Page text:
The Supreme Court heard opening arguments today from opponents and supporters of same-sex marriage in what will be their most decisive ruling on gay marriage since striking down the Defense of Marriage Act in 2013.
The case being argued before the court is whether individual states have the power to ban same sex marriage. The debate focuses on the states’ right to define marriage as being between one man and one woman, and whether marriage is a constitutional right.
If the Supreme Court finds that states do not have the right to define marriage, the 13 states currently enforcing gay marriage bans will be forced to reverse course and recognize same-sex unions.
The ruling is expected to be a close decision. The four conservative judges on the bench have made it clear early on that they will uphold the states’ right to define marriage. The courts liberal members, meanwhile, have reaffirmed their position that any ban on gay marriage is unconstitutional.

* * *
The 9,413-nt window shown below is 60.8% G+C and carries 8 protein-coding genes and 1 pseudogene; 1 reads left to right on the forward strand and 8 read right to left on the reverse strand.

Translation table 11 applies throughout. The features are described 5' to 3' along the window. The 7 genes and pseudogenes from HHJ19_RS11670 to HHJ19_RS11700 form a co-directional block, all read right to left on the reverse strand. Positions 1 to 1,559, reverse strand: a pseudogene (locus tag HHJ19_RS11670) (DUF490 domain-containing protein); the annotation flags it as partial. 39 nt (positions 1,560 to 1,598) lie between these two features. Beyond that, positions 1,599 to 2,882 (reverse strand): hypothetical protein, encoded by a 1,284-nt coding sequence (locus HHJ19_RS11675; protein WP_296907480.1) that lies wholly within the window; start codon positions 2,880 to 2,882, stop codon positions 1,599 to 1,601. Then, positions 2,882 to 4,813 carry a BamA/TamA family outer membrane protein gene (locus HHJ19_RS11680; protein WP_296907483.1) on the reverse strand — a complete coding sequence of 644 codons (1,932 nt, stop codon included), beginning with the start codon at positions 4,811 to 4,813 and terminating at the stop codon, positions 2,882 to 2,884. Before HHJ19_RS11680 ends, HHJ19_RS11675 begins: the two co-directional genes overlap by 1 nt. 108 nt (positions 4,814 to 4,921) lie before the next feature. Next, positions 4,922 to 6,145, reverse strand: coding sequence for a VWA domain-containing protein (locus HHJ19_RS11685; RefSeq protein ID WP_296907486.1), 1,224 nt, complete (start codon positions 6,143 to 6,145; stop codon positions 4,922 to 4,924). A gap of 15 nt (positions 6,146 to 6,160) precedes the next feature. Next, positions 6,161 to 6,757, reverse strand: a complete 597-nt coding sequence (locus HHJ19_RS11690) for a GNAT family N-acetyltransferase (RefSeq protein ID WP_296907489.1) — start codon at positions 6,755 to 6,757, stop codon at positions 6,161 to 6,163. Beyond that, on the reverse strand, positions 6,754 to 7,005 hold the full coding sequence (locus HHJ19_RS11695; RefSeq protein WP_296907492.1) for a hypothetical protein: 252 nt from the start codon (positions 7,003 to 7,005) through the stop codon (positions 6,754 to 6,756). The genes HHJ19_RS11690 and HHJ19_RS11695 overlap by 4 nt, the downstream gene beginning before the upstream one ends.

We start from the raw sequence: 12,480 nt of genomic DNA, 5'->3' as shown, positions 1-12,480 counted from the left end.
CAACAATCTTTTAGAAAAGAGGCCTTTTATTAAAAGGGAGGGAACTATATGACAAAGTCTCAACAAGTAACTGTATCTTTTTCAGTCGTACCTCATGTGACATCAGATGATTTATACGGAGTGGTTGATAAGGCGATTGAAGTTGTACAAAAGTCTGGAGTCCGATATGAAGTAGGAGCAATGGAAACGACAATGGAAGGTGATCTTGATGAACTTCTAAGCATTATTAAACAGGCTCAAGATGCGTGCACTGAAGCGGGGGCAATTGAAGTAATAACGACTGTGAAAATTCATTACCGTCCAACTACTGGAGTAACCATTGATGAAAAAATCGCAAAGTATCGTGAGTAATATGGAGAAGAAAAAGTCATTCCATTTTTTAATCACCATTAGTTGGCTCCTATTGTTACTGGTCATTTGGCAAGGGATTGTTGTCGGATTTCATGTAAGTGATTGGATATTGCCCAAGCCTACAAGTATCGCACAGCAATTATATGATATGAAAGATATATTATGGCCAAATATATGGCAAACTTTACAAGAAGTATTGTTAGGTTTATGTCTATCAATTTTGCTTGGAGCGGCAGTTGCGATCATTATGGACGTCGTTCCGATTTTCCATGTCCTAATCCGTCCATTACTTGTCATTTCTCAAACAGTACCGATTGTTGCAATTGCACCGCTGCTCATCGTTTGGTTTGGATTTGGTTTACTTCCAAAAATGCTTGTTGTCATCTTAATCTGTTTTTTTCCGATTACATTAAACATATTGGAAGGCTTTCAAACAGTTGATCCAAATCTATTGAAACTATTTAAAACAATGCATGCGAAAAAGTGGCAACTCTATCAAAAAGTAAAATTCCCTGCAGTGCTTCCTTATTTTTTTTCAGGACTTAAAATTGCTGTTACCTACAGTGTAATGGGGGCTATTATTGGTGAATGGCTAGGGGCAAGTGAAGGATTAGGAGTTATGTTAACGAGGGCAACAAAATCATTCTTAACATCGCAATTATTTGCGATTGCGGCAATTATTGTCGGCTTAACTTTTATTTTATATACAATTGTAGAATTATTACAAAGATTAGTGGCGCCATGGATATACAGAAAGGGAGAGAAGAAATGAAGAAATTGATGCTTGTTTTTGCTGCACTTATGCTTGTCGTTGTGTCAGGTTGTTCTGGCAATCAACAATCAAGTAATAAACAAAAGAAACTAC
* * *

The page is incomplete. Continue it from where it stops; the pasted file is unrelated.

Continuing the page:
Justice Anthony M. Kennedy is expected to cast the deciding vote, as he did in the reversal of DOMA. He has not explicitly stated whether he is prepared to defend marriage as a constitutional right as fervently as he did in 2013.
John J. Bursch, an attorney arguing for the state of Michigan, framed the issue as one that should be decided by the democratic process, not a Supreme Court decision.
“This case is not about the best marriage definition,” Bursch said. “It is about the fundamental question regarding how our democracy resolves such debates about social policy.”
The Supreme court is expected to vote on the issue in June.